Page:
Have you ever walked into a building in the dark? You knew where you had to go and what you had to get…but for some reason the lights wouldn’t work. Do you remember feeling frustrated? Do you remember looking around trying to solve the issue and not knowing how? Do you remember feeling the walls and feeling anxious?
Did you know that this is exactly how your patients feel when you don’t have a proper hand off? Maybe the patient had to walk themselves up to the front desk. Possibly the assistant said, “Wait here and someone will be with you.” Sometimes the front desk is asking the patient who is waiting, “How may I help you?” And the patient responds with, “I don’t know the assistant told me to wait here.”
This is more than embarrassing when you THINK your patients are being taken care of. It’s so frustrating when the left hand doesn’t talk to the right! Your patients should not have to figure things out on their own. They should not have to feel anxious, and that the dental office is disorganized.
The trust transfer or patient hand off is a very important system to master! Otherwise, patients will say, “Just call me!” when the front desk was supposed to schedule or collect money due.
Tips to include in your trust transfer or patient hand off:
- Use the patients name a few times during your conversations. Definitely greet them by name and say, “It was so great to see you, (name) Have a great day!”
- Explain to the patient the process so they are not frustrated, nervous, or wondering what is going on. Notice their body language and make sure they are comfortable with what is going on. Make sure your body language is comforting. Never talk to patients while you have your back turned or typing on a computer. Give them the full attention they deserve. Use eye contact and a friendly tone of voice.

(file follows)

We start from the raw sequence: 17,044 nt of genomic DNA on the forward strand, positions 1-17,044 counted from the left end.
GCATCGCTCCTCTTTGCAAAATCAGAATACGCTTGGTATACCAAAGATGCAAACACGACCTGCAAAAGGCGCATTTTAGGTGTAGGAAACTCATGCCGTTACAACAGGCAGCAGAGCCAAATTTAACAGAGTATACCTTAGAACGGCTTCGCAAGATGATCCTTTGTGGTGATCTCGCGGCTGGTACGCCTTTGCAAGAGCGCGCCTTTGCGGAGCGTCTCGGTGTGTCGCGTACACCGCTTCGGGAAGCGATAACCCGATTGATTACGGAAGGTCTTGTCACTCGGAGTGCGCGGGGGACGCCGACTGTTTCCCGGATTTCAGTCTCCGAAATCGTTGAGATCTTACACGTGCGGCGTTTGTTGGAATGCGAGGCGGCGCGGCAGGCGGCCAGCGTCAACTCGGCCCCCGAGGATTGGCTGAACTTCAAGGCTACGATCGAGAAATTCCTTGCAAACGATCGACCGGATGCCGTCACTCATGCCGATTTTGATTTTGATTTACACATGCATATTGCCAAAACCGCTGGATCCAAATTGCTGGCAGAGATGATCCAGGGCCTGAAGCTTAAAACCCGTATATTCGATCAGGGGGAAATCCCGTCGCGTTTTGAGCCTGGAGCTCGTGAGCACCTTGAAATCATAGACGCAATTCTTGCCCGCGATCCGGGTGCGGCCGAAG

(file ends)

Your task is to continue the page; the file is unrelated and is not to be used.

- Never make the patient repeat themselves. The team must take good notes and transfer all the information. Otherwise, the employee may ask the patient a question that they do not know the answer to. Communicate all details needed.
- Let the front desk administrative team know what is next, why, and how long they need to schedule.
- Use great verbal skills. Did you know there are words we shouldn’t say that team members say all the time. Check out my dental store for the list of “Words to replace in a dental office”.
- Don’t ask yes or no questions. If you ask, “Is your address still the same?” They usually say, “Yes”. If you ask, “Do you want to pay/schedule?” They usually say, “No”. It is important to guide and tell them what to do and understand how to get the results you need.
Verbal skills is the #1 thing that most dentists and their team need to be taught. My goal is to minimize the patients’ objections, so you don’t have to try to overcome them. It sure can turn into arguing and an uncomfortable conversation for all. Let’s give you, your team, and your patients the most positive experience possible.